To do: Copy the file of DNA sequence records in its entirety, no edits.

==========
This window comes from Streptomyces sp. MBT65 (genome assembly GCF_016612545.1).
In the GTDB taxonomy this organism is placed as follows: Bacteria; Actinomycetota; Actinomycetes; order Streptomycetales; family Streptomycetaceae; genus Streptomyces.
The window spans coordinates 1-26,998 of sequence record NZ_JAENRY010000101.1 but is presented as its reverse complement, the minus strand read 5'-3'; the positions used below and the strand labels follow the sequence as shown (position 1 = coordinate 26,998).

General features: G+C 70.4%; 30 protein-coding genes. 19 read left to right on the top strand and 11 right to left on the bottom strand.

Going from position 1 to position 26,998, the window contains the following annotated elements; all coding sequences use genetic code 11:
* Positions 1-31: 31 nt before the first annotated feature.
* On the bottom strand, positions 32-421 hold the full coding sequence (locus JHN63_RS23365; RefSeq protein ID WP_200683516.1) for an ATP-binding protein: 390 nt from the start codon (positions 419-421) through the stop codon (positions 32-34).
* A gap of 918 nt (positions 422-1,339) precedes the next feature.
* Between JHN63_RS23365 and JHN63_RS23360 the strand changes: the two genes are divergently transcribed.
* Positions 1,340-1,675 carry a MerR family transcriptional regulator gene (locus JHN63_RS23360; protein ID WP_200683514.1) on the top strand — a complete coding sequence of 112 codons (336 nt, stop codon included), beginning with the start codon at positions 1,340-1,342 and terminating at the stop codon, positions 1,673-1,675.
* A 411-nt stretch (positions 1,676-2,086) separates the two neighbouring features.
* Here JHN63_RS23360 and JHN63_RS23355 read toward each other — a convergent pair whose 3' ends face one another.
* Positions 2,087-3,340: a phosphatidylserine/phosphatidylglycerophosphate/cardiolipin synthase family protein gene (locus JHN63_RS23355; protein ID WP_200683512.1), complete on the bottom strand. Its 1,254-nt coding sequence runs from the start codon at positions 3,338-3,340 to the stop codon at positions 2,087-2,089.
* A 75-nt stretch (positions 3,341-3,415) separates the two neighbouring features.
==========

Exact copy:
This window comes from Streptomyces sp. MBT65 (genome assembly GCF_016612545.1).
In the GTDB taxonomy this organism is placed as follows: Bacteria; Actinomycetota; Actinomycetes; order Streptomycetales; family Streptomycetaceae; genus Streptomyces.
The window spans coordinates 1-26,998 of sequence record NZ_JAENRY010000101.1 but is presented as its reverse complement, the minus strand read 5'-3'; the positions used below and the strand labels follow the sequence as shown (position 1 = coordinate 26,998).

General features: G+C 70.4%; 30 protein-coding genes. 19 read left to right on the top strand and 11 right to left on the bottom strand.

Going from position 1 to position 26,998, the window contains the following annotated elements; all coding sequences use genetic code 11:
* Positions 1-31: 31 nt before the first annotated feature.
* On the bottom strand, positions 32-421 hold the full coding sequence (locus JHN63_RS23365; RefSeq protein ID WP_200683516.1) for an ATP-binding protein: 390 nt from the start codon (positions 419-421) through the stop codon (positions 32-34).
* A gap of 918 nt (positions 422-1,339) precedes the next feature.
* Between JHN63_RS23365 and JHN63_RS23360 the strand changes: the two genes are divergently transcribed.
* Positions 1,340-1,675 carry a MerR family transcriptional regulator gene (locus JHN63_RS23360; protein ID WP_200683514.1) on the top strand — a complete coding sequence of 112 codons (336 nt, stop codon included), beginning with the start codon at positions 1,340-1,342 and terminating at the stop codon, positions 1,673-1,675.
* A 411-nt stretch (positions 1,676-2,086) separates the two neighbouring features.
* Here JHN63_RS23360 and JHN63_RS23355 read toward each other — a convergent pair whose 3' ends face one another.
* Positions 2,087-3,340: a phosphatidylserine/phosphatidylglycerophosphate/cardiolipin synthase family protein gene (locus JHN63_RS23355; protein ID WP_200683512.1), complete on the bottom strand. Its 1,254-nt coding sequence runs from the start codon at positions 3,338-3,340 to the stop codon at positions 2,087-2,089.
* A 75-nt stretch (positions 3,341-3,415) separates the two neighbouring features.